KFC Big Bash League Lengthened
A new broadcast deal was announced by Cricket Australia last Friday, its value totalling AUD$1.182 billion over a six year period. With this deal came the news that the Big Bash league would be extended from 43 games to 59 games - the first time the league has been expanded since its inaugural season in 2013. There will also be two new venues involved in the league, Geelong and Canberra, with both these locations candidates for potential new teams in the future.
For cricket lovers and punters alike, the move seems like a positive one. The Big Bash is growing significantly in popularity and quality every year, and more games simply provides greater opportunity to enjoy it.
Not everyone is happy though. With the prospect of an impending new broadcast deal, there was much discussion throughout the 2017/18 Big Bash season about whether or not the league should be extended. Obviously there are numerous economic benefits to the move, but many felt that the league had found an ideal medium of games. Enough to keep us satisfied, but not so much that certain stages of the season became tedious.
In the wake of this announcement, this view has become more prominent. Shane Warne has been one of the loudest voices in its support, voicing his displeasure at what he believes will ‘dilute a wonderful product’. According to Warne, ‘less is more should be the attitude’, and the move is simply an exercise in profit maximisation.
He is not the only one to show a strong lack of support for the move. Prior to the announcement of the new broadcast deal, with the prospect of a lengthened Big Bash League seeming increasingly likely, the Australia Cricketers’ Association (ACA) warned Cricket Australia against it. One of the major concerns put forward by the ACA was the need to balance all difference formats of cricket. With a typically busy 2018/19 summer, combined with an Ashes series and a ODI World Cup in 2019, a longer Big Bash schedule had the potential to compromise other formats, according to the Association.
These concerns are not lost on the head of Cricket Australia, James Sutherland. According to him, the move will benefit the BBL without impacting on other forms of cricket. One factor he points to as proof of this is the crossing over of the International One Day schedule with the Big Bash earlier this year. Australia played Pakistan in games wedged between Big Bash finals, which, according to Sutherland, prevented the national T20 competition from ‘reaching a proper climax’.
By lengthening the league, the semi-finals and finals will now take place in mid-February, after the conclusion of the International summer. A break can take place prior to the finals, and the league can ‘build to a climax’. As a result, it will receive greater attention, which has not only economic benefits, but also benefits for the players and fans.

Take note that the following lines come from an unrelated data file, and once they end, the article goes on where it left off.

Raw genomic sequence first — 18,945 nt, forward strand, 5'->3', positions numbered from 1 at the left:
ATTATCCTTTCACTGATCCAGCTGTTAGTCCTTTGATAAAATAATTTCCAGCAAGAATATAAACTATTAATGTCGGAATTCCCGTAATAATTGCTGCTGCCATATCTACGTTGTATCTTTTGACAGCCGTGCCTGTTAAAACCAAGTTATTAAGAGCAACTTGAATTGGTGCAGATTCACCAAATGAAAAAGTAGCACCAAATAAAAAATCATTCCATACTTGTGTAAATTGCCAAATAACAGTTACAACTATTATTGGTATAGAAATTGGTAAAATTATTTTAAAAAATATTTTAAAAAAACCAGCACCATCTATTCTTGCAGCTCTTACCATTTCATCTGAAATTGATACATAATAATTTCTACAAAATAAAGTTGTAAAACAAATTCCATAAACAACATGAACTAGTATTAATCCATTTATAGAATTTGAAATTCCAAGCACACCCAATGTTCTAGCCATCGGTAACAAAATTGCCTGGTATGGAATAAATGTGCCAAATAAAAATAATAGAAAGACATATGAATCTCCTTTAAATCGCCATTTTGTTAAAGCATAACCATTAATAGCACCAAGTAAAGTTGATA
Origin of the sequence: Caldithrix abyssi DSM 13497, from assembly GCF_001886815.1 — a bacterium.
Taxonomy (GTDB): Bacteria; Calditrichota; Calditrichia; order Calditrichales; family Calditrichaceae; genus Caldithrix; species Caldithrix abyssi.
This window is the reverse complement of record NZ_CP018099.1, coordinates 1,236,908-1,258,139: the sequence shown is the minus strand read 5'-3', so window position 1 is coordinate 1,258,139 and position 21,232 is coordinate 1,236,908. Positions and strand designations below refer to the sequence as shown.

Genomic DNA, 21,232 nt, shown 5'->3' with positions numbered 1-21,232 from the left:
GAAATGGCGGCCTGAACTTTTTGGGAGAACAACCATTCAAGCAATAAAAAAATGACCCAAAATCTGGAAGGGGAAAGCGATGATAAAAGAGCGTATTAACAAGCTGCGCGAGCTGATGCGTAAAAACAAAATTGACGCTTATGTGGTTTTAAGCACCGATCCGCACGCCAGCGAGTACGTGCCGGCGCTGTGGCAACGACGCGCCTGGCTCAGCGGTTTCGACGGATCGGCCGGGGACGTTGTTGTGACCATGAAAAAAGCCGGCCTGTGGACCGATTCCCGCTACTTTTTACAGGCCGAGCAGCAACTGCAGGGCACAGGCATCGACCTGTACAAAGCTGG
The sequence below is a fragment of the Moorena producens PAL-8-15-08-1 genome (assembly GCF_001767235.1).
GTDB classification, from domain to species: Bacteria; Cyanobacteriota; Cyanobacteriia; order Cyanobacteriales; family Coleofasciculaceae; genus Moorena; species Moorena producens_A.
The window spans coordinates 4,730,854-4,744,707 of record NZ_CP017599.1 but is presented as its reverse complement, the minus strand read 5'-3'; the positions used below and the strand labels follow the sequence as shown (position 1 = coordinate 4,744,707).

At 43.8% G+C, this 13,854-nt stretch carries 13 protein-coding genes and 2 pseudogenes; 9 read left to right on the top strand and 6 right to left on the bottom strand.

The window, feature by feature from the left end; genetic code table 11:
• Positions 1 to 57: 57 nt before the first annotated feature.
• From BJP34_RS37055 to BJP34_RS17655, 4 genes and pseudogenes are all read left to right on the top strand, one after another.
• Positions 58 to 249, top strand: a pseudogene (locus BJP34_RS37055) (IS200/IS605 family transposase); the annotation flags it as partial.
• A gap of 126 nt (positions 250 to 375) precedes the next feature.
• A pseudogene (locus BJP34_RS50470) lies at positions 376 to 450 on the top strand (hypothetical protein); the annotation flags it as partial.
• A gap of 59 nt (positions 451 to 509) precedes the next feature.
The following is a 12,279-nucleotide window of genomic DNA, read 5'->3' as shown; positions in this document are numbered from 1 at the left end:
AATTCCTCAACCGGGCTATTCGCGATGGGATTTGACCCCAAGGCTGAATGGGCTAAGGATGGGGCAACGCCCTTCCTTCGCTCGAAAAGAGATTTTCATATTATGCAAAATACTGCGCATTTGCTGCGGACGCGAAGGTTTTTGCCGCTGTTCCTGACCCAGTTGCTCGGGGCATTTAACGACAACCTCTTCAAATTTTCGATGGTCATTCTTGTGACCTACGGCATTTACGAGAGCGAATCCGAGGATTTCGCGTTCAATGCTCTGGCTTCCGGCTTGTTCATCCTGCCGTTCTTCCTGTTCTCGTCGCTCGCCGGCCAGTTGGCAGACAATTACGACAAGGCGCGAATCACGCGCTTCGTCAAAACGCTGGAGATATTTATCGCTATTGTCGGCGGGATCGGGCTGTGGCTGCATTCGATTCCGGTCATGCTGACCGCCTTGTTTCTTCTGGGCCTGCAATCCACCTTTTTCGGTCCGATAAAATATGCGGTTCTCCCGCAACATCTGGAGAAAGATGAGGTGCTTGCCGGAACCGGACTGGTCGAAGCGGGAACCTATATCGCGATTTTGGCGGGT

So, who’s right?
As usual, the answer is a little from Column A and a little from Column B. It would be unwise for Sutherland to assume people don’t realise that there is an economic basis to the decision, but this basis doesn’t necessarily need to be a bad thing. More money in the game means a greater ability to improve it, which is ultimately a win for everyone involved.
Furthermore, the ability to have more manoeuvrability in the schedule can also only be a good thing. It will distance the Big Bash, at least the tail end of it, from International cricket, giving it its own stage as the tournament reaches a climax. This isn’t only beneficial for the Big Bash, either; the International ODI schedule will also benefit from not having to compete with the finals of its T20 counterpart. This is much needed for what is fast becoming the least popular form of the game, and which, by sandwiching itself in between the more popular Big Bash finals early in 2018, acted more as an annoyance to many fans than anything.
Despite these benefits though, the idea that more games will dilute the product is certainly a valid one. With the Big Bash on every night throughout the summer, it has become a staple of the hottest months on the Australian calendar. Being on every night for six weeks though, it inevitably loses a little bit of its novelty throughout the year. Fortunately, with a relatively short schedule, this loss of novelty coincides with an increase in the importance of matches, as the regular season reaches its end and the finals kick off.
With the schedule increased to closer to eight weeks, there is the heightened possibility that supporters will lose a little bit of interest in the league through its middle stages. This is a common problem in many leagues around the world; take, for example, the NBA, which reaches a well-known lull around two months out from the Finals, prior to the serious jostling for position which takes place at the end of the season, but after the season has been running for many months.
The Big Bash season is nowhere near the length of the NBA one, so this down period will not be as long, but the concept is the same. People inevitably lose interest when faced with the same product night after night, and there will probably be many fans facing a little bit of Big Bash Fatigue towards the end of the regular season going forward.
Undoubtedly James Sutherland would be aware of this, and it does seem that there are plenty of pros to outweigh this con. A down period in the middle of the year may be worth it if it ultimately creates greater interest in the finals, and this is perhaps enough to justify the move. Combined with this, the increasing focus which will now exist around the summer of ODI’s in Australia can only be a good thing, as this form of the game needs all the help it can get. Change is always met with resistance, but the true test of whether it is justified will only come after its implementation.